More from Dolphins Draft

 Trading up to get into a top ten position:

Trading up in the first round is always a huge risk, cough, Dion Jordan. In my opinion, trading up that early is rarely worth it. The only reason a team should consider giving up multiple picks or players for a higher selection in the first round is when you’re either one player away from a Super Bowl run, or if it’s for a QB like Andrew Luck. Sorry FSU fans, Jameis is NOT Andrew Luck.

For the sake of argument, lets say the Dolphins do trade up on April 30th. The logical options for trading into the top 10 are WR’s Amari Cooper, who is my #1 option, and Kevin White. Both receivers will give the Dolphins what they need as a #1 target for Ryan Tannehill—a player that can rise above the defender to make a catch and become a consistent redzone threat.

While Kevin White has the high ceiling and flashy combine numbers, he could ultimately be a one-hit-wonder. Amari Cooper, on the other hand, is widely considered a lock to be a perennial pro bowler and future stud at the WR position. He went to Miami Northwestern High School in Maimi, Florida and then proceeded to absolutely dominate SEC defenders during his time at Alabama. If the Dolphins trade up in the first round, they need to get back to their south Florida roots and select the 2014 Heisman Trophy finalist, Amari Cooper.

Trading back to get more draft picks:

Unless one of the top 3 receivers in this years draft (Amari Cooper, Kevin White, or Davante Parker) falls into the Fins lap, trading back is the best option. Unfortunately, trading back when you’re sitting at #14 isn’t easy. At this rate, unless Marcus Mariota falls and San Diego (#17) or Philadelphia (#20) want to trade up to get him, it doesn’t look like there will be many other teams looking to do so.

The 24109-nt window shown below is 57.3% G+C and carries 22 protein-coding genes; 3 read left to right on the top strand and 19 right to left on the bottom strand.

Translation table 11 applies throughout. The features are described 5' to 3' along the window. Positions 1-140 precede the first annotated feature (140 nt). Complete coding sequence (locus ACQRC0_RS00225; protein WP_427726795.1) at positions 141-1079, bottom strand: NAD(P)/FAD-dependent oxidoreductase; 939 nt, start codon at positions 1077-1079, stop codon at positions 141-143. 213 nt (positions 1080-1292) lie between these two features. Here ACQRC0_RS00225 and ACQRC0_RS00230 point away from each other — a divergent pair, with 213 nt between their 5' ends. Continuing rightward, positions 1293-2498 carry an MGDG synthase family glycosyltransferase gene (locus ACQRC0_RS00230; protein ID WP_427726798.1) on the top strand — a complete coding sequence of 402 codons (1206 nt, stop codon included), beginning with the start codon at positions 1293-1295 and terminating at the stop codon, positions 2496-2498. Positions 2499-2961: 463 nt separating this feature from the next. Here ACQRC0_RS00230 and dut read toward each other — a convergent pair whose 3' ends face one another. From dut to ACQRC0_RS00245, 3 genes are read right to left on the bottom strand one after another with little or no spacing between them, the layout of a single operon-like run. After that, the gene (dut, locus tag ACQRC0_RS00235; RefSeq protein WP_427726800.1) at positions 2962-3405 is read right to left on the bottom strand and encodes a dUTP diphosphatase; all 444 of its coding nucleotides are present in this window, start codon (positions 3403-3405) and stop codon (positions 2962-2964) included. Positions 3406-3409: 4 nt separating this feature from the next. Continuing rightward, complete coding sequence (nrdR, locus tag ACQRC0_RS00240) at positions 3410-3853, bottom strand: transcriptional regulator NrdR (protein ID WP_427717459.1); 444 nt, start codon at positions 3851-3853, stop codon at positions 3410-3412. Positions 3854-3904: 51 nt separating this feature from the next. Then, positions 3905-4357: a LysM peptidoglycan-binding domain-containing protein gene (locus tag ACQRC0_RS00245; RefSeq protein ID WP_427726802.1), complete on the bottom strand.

Again, for the sake of argument, lets say Marcus Mariota falls to #14 and one of those teams calls our GM, Dennis Hickey. Mr. Hickey will look to get the most bang for his buck, which simply means the most draft picks possible for trading away the #14 overall pick. Personally, this strategy would make me a happy camper because this years draft is absolutely loaded at the WR position and the Miami Dolphins don’t have a third round draft pick (traded it to New Orleans for Kenny Stills).

In this case, lets say the Dolphins make a trade with Philly (#20) so they can go get Chip Kelly’s dream boy Marcus Mariotta. The Fins would swap first rounder’s, receive Philedelphia’s third (#84), a future third, and this years fifth (#145), at minimum.

At #20 overall, the Dolphins would have the ability to either capitalize on a stud RB with Todd Gurley / Melvin Gordon or get a MLB that could bring some much needed consistency to the Miami Dolphins run defense (e.g. Erik Kendricks or Denzel Perryman). Pick #20 may be slightly early for Denzel, but his tenacity and football IQ remind me of a hybrid between Ray Lewis and Zach Thomas—tell me that doesn’t sound like someone you want leading your defense.

As a new writer for FanSided, I want to say thank you to the readers and fins up!